Three of four jail inspectors were laid off during budget cuts and the number of jail inspections in southwest Ohio was lacking.
For five years Southwest Ohio jails were not officially held accountable by anyone at the state level to meet Ohio's minimum jail standards.
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It’s up to each Ohio county to determine how to run their jail, but they must each comply with minimum standards set by the state.
CINCINNATI -- Some county sheriffs are learning this week if they unwittingly violated Ohio law, after the first state review of their jail operations in five years.
Annual state inspections intended to ensure inmates are safe, that jails are secure and that they comply with the state’s minimum jail standards did not happen between 2008 and 2013 in Butler, Warren, Hamilton and Clermont counties—in addition to most other counties throughout the state.
That means the only eyes watching if and how jails met those state regulations were the jails' administrators and sheriffs themselves.
“Who’s guarding the guards or who’s watching the watchers? When there’s no oversight, conditions tend to deteriorate,” said Alex Friedmann, managing editor of Prison Legal News.
State budget cuts sliced the number of Ohio jail inspectors from four to one in 2011, and the state corrections department cut three additional personnel at the same time. It was a move that saved the department more than $500,000, but not without a price.
During that five-year period countless jails could have broken Ohio law by not meeting the state minimum standards , which set hundreds of criteria for jail security, housing, sanitation, staff training and more. But there's no way to know the extent of those violations because it was never recorded by the state.
A NEW PLAN
It’s up to each county to determine how to run their correctional facilities and to draft the policies within, but the state's minimum jail standards ensure consistency across the board.
Jails are legally bound to follow specifications like the type of lighting used in prisoner reading areas, the plan for responding to suicidal prisoners, access to medical care and the frequency that issued clothing should be washed or exchanged.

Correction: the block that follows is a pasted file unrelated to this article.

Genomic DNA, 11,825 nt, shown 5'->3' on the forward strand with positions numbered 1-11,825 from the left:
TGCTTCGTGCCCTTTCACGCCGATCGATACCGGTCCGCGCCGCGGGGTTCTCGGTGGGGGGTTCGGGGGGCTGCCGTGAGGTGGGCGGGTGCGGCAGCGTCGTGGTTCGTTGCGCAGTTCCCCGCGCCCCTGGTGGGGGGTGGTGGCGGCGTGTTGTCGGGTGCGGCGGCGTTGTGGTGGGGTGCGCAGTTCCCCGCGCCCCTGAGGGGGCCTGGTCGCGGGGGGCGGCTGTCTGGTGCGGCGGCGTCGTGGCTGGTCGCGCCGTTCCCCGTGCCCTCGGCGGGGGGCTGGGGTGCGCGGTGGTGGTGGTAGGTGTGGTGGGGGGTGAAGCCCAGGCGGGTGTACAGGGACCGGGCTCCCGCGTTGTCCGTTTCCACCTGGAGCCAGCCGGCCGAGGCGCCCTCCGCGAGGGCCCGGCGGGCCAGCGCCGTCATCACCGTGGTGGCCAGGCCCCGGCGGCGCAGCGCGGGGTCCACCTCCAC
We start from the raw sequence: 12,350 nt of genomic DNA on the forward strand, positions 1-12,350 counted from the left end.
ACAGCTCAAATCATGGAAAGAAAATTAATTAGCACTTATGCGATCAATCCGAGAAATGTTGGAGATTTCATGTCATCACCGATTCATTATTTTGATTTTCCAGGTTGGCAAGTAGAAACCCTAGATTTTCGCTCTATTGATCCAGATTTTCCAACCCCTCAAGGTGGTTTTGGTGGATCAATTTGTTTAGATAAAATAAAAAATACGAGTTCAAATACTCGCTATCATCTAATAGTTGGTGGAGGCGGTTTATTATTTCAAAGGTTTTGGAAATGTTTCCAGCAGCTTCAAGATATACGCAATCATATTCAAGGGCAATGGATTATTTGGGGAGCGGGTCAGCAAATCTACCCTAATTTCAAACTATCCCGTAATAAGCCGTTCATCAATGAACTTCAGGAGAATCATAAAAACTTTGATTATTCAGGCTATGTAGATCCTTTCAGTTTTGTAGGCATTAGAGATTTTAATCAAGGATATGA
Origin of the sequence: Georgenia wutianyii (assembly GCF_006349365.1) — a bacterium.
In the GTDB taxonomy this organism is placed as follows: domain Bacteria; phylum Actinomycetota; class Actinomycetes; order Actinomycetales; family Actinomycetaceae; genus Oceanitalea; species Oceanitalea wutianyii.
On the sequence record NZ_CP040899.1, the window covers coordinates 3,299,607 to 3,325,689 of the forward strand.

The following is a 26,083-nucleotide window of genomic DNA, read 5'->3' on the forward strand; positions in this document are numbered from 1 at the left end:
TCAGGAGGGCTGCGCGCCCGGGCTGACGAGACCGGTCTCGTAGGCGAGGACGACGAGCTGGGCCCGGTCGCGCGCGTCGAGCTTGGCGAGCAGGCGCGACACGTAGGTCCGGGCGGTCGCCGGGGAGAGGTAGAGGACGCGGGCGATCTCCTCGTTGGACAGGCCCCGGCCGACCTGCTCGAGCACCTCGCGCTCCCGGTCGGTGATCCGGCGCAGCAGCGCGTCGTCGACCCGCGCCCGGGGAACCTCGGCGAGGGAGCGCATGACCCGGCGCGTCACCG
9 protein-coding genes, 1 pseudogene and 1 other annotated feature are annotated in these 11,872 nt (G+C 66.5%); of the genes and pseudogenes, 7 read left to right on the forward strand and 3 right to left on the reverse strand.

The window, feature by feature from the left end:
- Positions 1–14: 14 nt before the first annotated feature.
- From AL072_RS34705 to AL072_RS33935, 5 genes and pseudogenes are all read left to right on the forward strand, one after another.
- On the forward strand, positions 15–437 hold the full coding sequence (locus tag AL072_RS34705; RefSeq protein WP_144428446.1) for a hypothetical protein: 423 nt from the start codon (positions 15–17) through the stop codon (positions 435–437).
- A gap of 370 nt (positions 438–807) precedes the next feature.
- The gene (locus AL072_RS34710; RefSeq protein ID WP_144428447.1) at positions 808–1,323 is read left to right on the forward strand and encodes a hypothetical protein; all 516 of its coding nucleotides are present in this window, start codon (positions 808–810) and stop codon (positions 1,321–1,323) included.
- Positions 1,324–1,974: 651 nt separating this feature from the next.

It falls on the state jail inspectors, then, to enforce those rules and to document when a facility does not comply. It's all included in a report that's then shared with jail and county administrators.
“The jail inspections are critical,” said Al Gerhardstein, a Cincinnati-based civil rights attorney who commonly represents inmates from Ohio’s county jails. “While I’ve always been eager to see more teeth with the [inspection] report card, at least the report card puts people on notice that they have problems that ought to be solved. That’s a step in the right direction and without that we’re failing those people that we lock up.”
But with only one inspector left in the department, the annual on-site inspections at more than 200 jails across the state had to stop.
Roger Wilson, parole program administrator at the Ohio Department of Rehabilitation and Corrections, said a lack of resources prompted the department to alter its plans. It asked jails to inspect themselves and submit reports to the lone jail inspector in the state, who was still responding to complaints and questions from county jail employees.
“In some instances, it made jails look at more areas than an inspector would look at because the self inspection touched on all of the standards whereas the on-site [inspections] touched on a subset of those standards,” said Wilson.
The self-inspection reports were intended to be more thorough than the day-long on-sight visits, although there wasn’t a mechanism in place to prevent a facility from fabricating its compliance with the standards.
“We were kind of pleasantly surprised that jails were marking themselves non-compliant in some areas, but we also did notice that they were marking some areas compliant that we subsequently found to be non-compliant when we were on-site,” said Wilson.
But the department said there’s no evidence to support falsified reports received from jail staff.
Wilson said the self-inspections were ordered in waves across the state’s four jail regions—the northern region, central region, eastern region and western region, which includes jails in southwest Ohio counties.
But only jails in the central and northern regions of the state were officially ordered to submit reports. Wilson said that’s because the department thought of a new way to proceed in September 2012.
“We were a couple of months into the [self-inspections], trying to figure out the best way to move forward and the best way to meet our statutory obligation. We realized that we could actually do on-sight inspections with the one jail inspector but that we would have to do it on a bi-annual basis in order to get all of our jails done,” he said.
That inspector resumed on-sight inspections at jails in the central region first, but never made it to the Butler, Warren, Hamilton or Clermont County jails before a second inspector came on board in April 2013.
So, minimum jail standards were not enforced for half a decade in the southwest part
of the state.